Spotify first killed itself but "something of it" kept lingering which was detectable as a task with PID 8664 and judging from the fact that RAM usage kept changing from time to time - it "did something".

Now first of all this process kept me from listening to music because Spotify refused to restart due to this instance hanging around.

So I tried to get rid of this process. But neither task manager nor the taskkill command (as Admin of course) succeeded in doing so.

taskkill at least gave me a "reason" which I will translate here.

>taskkill /pid 8664 /f
>taskkill /im spotify.exe /f

both gave:

ERROR: The process "spotify.exe" with PID 8664 could not be terminated.
Reason: There is currently no instance executed by this task.

I would like to know what that means and whether there is another option of how to terminate such a process.

(Windows 7 Pro 64 bit)

  • It means that Spotify is either not running or you have the wrong process id. Its not possible to "hide" a process in Windows. How did you determine the process id in question was connected to Spotify. – Ramhound Nov 14 '13 at 12:01
  • there was nothing "hidden" and the PID was correct – Raffael Nov 16 '13 at 17:40
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    @Ramhound, about "Its not possible to "hide" a process in Windows". It does seem possible, if we look at e.g. this question security.stackexchange.com/questions/84385/… or this question security.stackexchange.com/questions/24848/… – user100487 Nov 20 '15 at 15:00
  • @user100487 - There is absolutely nothing you can do to a process to hide it, that with my knowledge, would result in me not finding it. Every method described in those linked answers, has a workaround, I might have trouble in some cases but I guarantee you I could come up with a solution. If I can do it then anyone can do it. Please avoid pinging me on questions this old, its annoying, since your comment is not constructive after all this time." – Ramhound Nov 20 '15 at 15:10
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    duh yes certainly "any process can be found". However they can be hidden from view from if you are only using the tools that OP mentioned (Windows Task Manager or Task Kill). That's all. – user100487 Nov 20 '15 at 15:36

The process is almost certainly already dead, i.e. it is no longer executing any code. However, the bookkeeping about it doesn't go away until every handle to it and each of its threads is closed. You might have another program holding such a handle open (antivirus programs are a likely culprit), or it might have made a request before its death to a kernel-mode driver that is now hung (I once had a CD drive that caused this a lot). Further reading: "Why do some processes stay in Task Manager after they've been killed?" and "Why are there all these processes lingering near death, and what is keeping them alive?"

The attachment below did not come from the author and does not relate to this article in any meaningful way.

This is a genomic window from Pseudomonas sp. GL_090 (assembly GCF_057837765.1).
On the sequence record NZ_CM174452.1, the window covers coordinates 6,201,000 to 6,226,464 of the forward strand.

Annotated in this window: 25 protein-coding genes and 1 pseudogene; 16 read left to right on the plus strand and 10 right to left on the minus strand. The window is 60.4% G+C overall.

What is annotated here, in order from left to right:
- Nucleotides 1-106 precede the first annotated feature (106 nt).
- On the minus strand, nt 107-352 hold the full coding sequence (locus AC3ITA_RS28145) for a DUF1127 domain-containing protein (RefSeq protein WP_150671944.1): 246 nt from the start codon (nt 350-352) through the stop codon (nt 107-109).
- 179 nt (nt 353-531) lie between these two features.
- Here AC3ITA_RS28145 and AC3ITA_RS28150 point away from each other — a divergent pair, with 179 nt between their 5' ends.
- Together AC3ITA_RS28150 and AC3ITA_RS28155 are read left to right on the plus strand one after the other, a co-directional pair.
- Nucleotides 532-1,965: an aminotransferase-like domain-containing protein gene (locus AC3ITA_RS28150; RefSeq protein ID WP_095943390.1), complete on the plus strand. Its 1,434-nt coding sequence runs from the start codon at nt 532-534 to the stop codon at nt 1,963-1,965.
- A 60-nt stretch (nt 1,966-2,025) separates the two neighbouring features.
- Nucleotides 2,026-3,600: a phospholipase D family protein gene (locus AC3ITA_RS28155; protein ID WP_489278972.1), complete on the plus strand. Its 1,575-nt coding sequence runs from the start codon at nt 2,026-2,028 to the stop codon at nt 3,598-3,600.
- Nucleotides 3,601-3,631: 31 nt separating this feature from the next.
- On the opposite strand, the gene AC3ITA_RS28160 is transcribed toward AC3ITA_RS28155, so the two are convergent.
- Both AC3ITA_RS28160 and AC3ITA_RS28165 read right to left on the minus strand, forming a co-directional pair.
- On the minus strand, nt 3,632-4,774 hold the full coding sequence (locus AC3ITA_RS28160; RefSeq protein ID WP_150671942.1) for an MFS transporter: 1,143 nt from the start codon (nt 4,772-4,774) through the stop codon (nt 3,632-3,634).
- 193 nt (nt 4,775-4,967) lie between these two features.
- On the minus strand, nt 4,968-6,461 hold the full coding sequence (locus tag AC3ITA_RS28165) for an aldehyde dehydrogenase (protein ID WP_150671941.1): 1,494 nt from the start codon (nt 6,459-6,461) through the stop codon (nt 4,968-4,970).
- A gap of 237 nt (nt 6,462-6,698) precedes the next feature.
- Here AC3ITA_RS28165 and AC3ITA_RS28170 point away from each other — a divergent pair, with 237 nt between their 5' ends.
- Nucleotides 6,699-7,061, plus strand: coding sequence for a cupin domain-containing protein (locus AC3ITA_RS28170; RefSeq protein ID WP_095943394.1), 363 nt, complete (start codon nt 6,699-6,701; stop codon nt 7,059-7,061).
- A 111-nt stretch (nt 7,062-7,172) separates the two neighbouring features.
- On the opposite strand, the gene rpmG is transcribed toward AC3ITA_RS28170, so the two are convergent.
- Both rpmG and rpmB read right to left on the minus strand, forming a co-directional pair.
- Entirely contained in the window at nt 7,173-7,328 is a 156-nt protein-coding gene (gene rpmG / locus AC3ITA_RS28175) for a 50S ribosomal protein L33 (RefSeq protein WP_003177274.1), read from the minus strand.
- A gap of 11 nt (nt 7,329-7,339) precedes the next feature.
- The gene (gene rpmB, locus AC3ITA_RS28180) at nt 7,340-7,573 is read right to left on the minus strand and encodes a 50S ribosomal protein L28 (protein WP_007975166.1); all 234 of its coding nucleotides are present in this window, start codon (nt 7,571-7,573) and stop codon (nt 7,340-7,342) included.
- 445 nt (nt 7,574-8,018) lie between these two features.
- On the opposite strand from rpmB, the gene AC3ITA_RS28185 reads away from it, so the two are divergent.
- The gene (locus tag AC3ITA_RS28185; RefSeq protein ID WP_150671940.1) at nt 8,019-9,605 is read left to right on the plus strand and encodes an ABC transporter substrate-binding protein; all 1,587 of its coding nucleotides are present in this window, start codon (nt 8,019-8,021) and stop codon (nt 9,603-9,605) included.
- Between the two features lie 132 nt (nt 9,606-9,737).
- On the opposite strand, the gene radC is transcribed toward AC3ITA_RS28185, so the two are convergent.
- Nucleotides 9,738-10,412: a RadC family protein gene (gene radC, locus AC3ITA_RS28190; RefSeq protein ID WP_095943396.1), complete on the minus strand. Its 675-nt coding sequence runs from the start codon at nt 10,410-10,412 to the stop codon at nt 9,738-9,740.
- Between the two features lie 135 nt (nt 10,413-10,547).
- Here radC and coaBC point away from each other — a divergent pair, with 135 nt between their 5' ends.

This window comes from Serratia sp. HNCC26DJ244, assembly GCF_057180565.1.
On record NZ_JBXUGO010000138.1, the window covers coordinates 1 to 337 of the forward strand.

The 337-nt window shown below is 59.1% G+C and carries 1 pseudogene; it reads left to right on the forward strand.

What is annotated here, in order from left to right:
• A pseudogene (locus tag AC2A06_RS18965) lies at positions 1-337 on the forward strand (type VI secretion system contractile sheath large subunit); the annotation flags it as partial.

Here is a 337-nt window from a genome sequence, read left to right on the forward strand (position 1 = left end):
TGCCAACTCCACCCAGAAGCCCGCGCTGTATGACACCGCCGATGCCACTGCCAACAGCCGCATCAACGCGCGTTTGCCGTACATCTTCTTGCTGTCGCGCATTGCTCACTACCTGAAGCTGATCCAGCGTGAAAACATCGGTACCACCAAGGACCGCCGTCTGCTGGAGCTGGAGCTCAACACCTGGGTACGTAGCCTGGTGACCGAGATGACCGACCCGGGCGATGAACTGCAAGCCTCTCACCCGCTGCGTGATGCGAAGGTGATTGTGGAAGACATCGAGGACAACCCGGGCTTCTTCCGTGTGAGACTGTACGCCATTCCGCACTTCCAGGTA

Spotify refuses to launch again because it sees a copy of itself already running, but it apparently just looks for another process called spotify. (A single-instance application is its own denial of service, in the words of Raymond Chen.) The easiest way to fix this would be to restart the computer, since that will wipe out all handles and bookkeeping.

But if you really feel like Fixing It YourselfTM, download Process Explorer, a fantastically useful free utility from Sysinternals. (I have no affiliation.) Run it, no installation required, and accept the EULA. Under File, choose Show Details for All Processes; this causes Process Explorer to relaunch as administrator. Then, under Find, choose Find Handle or DLL. Type the name of the zombie (well, corpse) process and press Search.

searching for handles

The Process and PID columns tell you what process owns the handle. The Type column indicates what sort of thing it is; we're interested in those of type Process or Thread. The Name column tells you what the handle is to. (A lot of processes own handles to themselves; these will go away if the owning application ends without problems in kernel mode.)

Danger: closing a handle that an application really needs is a great way to crash it. If possible, exit the application that owns the handle. But if you can't, or you just feel like hitting things with hammers...

Click an entry in that search window to open the handles pane. Right-click the newly highlighted entry in that pane and choose Close Handle to zap it out of existence.

Once all handles are closed, the process will vanish.

  • I couldn't get this to work ProcessExplorer hangs very easily and I had no process that had a handle I could close – Matthew Lock May 30 '17 at 5:28
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    I closed all handled to all threads but the issue persisted. – Tomáš Zato - Reinstate Monica Sep 20 '17 at 21:46

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